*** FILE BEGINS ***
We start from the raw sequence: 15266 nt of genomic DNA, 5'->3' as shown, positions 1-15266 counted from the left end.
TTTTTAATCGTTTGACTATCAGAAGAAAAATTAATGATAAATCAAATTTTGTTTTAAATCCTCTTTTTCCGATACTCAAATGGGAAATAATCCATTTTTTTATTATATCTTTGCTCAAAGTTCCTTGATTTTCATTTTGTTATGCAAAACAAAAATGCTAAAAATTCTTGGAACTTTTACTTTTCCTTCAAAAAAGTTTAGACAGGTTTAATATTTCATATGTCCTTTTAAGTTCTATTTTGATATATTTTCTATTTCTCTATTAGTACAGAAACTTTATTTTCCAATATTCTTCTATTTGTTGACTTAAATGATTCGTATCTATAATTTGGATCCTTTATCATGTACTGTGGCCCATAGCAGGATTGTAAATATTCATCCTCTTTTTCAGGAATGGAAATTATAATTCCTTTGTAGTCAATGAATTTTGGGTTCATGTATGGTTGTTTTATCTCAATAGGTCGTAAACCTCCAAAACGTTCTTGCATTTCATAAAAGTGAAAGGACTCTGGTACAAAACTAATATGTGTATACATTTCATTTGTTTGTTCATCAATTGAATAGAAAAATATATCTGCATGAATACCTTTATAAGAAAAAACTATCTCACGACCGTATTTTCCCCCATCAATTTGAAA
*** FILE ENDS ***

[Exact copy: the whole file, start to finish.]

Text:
We start from the raw sequence: 15266 nt of genomic DNA, 5'->3' as shown, positions 1-15266 counted from the left end.
TTTTTAATCGTTTGACTATCAGAAGAAAAATTAATGATAAATCAAATTTTGTTTTAAATCCTCTTTTTCCGATACTCAAATGGGAAATAATCCATTTTTTTATTATATCTTTGCTCAAAGTTCCTTGATTTTCATTTTGTTATGCAAAACAAAAATGCTAAAAATTCTTGGAACTTTTACTTTTCCTTCAAAAAAGTTTAGACAGGTTTAATATTTCATATGTCCTTTTAAGTTCTATTTTGATATATTTTCTATTTCTCTATTAGTACAGAAACTTTATTTTCCAATATTCTTCTATTTGTTGACTTAAATGATTCGTATCTATAATTTGGATCCTTTATCATGTACTGTGGCCCATAGCAGGATTGTAAATATTCATCCTCTTTTTCAGGAATGGAAATTATAATTCCTTTGTAGTCAATGAATTTTGGGTTCATGTATGGTTGTTTTATCTCAATAGGTCGTAAACCTCCAAAACGTTCTTGCATTTCATAAAAGTGAAAGGACTCTGGTACAAAACTAATATGTGTATACATTTCATTTGTTTGTTCATCAATTGAATAGAAAAATATATCTGCATGAATACCTTTATAAGAAAAAACTATCTCACGACCGTATTTTCCCCCATCAATTTGAAA